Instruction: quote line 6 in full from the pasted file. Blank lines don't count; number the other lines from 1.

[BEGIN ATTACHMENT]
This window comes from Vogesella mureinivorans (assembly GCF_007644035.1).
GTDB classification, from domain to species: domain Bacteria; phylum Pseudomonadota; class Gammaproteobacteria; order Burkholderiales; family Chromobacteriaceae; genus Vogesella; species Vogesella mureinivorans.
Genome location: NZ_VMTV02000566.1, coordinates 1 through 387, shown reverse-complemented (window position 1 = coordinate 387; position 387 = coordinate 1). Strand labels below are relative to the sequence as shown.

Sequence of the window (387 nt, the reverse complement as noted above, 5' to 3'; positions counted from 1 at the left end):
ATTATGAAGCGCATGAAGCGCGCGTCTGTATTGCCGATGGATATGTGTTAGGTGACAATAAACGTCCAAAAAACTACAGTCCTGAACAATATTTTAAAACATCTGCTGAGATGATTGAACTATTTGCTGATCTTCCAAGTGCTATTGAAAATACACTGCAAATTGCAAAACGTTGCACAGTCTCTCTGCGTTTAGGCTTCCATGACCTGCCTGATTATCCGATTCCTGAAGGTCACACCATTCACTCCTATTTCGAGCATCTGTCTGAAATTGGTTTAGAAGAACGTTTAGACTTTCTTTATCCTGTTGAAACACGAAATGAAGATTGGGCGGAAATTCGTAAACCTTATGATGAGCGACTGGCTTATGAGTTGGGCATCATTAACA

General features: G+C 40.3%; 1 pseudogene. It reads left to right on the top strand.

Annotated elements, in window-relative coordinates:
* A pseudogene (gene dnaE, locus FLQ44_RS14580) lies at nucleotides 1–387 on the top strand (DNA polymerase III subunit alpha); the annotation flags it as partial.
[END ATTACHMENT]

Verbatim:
General features: G+C 40.3%; 1 pseudogene. It reads left to right on the top strand.